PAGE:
On the GOP side, ABQ City Councilor Dan Lewis, 2010 GOP nominee Jon Barela and former State Rep. Janice Arnold-Jones are the main players. Lewis is already in, Barela is expected to come later in the year and Arnold-Jones will play if she can raise enough cash.


It's those often fickle independents that emerge as the headline makers in the first public polling of the 2012 US Senate race. They went for the R's big time in 2010, but in the early going of this cycle independents--who make up to a third of the electorate--are breaking Dem. That's good news for Dems Martin Heinrich and Hector Balderas who are squaring off for their party's Senate nod and not so good for Heather Wilson and John Sanchez who are vying for the GOP nomination.

Democratic polling firm PPP came with these horse-race numbers from its auto-dial poll of 732 state voters conducted June 23-26 with an MOE of 3.6 percent:

State Auditor Hector Balderas and Rep. Martin Heinrich lead their potential Republican opponents. Balderas leads Lieutenant Governor John Sanchez 39-35, former Congresswoman Heather Wilson 45-39, and businessman Greg Sowards 42-28. Heinrich is leading Sanchez 45-39, Wilson 47-42 (Narrowing from 50-39 in February), and Sowards 46-34. While crossover support is either even or to the Republican’s advantage in each matchup, the Democrats have a significant advantage with independents aside from the Sanchez-Balderas race. In a state where Democrats outnumber Republicans 51-32, that’s a recipe for a Democratic victory.

Another salient point from the polling is the high unfavorable rating for Wilson. It is now at 45 percent of the overall electorate. How does she get that down? Very hard when you are so well-known. The lesser known Sanchez has an unfavorable rating of 28%. Wilson supporters will argue she has always had high negatives and survived by raising her opponent's unfavorables.

Polling for the Dem and GOP Senate primaries is to be released later this week.


Our Legal Beagles continue to walk the Guv's recent defeat at the State Supeme Court around the block. Here's the latest:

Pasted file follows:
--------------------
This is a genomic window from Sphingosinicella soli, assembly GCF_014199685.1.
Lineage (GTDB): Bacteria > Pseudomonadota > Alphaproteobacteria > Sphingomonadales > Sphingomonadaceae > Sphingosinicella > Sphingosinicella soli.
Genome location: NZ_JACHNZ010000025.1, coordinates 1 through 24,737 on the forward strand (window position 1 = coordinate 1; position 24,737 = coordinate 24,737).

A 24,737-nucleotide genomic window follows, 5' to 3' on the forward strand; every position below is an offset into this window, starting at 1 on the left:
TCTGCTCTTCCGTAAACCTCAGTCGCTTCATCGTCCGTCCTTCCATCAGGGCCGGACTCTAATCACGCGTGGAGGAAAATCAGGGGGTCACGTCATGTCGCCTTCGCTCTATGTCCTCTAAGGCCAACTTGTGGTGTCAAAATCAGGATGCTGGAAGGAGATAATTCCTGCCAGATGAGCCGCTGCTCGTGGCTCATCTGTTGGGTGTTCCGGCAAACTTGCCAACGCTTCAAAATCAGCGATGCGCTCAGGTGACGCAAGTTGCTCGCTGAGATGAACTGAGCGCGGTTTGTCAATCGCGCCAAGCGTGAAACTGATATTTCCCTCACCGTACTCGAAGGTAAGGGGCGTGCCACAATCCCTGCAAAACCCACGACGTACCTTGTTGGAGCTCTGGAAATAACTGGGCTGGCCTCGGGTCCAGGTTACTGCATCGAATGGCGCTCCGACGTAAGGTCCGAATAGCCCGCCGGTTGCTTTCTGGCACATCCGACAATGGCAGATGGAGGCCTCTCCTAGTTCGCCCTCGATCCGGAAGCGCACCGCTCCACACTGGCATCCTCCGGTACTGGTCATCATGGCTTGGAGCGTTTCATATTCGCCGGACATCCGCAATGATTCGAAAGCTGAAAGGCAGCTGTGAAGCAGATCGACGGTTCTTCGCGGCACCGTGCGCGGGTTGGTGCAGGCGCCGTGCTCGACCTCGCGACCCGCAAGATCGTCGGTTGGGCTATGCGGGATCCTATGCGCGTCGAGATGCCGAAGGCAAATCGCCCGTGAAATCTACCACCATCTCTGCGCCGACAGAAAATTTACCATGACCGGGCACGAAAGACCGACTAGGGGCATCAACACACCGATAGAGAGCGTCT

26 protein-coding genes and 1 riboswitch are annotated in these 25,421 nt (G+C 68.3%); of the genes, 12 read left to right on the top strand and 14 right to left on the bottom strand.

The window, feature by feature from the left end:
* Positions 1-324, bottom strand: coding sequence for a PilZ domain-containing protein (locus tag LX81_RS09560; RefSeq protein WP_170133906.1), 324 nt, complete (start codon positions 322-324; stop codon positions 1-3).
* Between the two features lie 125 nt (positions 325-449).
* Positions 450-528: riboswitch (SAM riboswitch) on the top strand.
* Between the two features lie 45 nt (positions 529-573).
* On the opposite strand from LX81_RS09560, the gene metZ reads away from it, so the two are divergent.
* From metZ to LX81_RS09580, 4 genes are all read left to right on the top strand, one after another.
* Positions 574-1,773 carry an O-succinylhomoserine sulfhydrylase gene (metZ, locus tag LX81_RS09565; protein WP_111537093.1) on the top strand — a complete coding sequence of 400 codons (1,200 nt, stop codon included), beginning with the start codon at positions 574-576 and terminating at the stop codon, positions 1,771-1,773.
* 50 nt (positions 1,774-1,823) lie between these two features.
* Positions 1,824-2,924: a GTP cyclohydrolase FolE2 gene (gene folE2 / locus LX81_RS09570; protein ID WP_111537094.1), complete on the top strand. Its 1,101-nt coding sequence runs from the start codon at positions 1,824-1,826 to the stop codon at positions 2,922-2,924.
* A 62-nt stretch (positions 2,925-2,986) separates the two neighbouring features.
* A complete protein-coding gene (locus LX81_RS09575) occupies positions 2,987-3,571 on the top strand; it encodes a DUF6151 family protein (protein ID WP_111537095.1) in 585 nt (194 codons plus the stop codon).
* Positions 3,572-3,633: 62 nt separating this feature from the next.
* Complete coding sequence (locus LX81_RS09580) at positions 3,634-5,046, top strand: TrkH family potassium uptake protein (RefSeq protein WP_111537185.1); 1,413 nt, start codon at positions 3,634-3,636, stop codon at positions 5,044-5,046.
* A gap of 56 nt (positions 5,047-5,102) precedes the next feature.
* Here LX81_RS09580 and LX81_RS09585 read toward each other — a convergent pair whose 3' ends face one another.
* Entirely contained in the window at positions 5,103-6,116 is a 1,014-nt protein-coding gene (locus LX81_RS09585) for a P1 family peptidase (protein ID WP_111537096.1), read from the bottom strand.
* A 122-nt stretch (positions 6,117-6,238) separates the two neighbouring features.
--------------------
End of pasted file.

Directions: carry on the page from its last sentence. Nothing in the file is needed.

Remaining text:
Your Santa Fe Legal Beagle who was on your blog Tuesday should have listened to the argument in front of the Supreme Court--if so, he would not have made the following comment about the Governor striking a digit from an appropriations bill: "It has been done in other states with line-item vetoes and similar Constitutional provisions. It just didn't fly here."

The Governor's attorney tried that line on the Court and they smacked it down. Justice Bosson noted that the states that allowed it generally had specific provisions allowing for scaling down appropriations. Justice Chavez noted that not only was there only one state with similar constitutional provisions --Wisconsin-- that allowed scaling, but that the Alaska Supreme Court, in declining to follow Wisconsin's lead, had noted that no other state had taken that path. So the statement that this had been done in other states with similar constitutional provisions is simply wrong.

Given that your Legal Beagle kept referring to what the governor did as a "single-digit" veto (legally meaningless term), echoing the argument taken in the Governor's brief in the case, gives me a notion of where that Beagle might have its kennel.

If they keep it up, the Legal Beagles are going to give the Alligators a run for their money...


From the email on the news made here Tuesday that former State Rep. Brian Moore, deputy chief of staff for Governor Martinez, is out and taking a gig at the state's office in DC:

Is being moved to the NM DC office anything like being shipped to the Cerro Colorado Landfill if you work for the City of Albuquerque?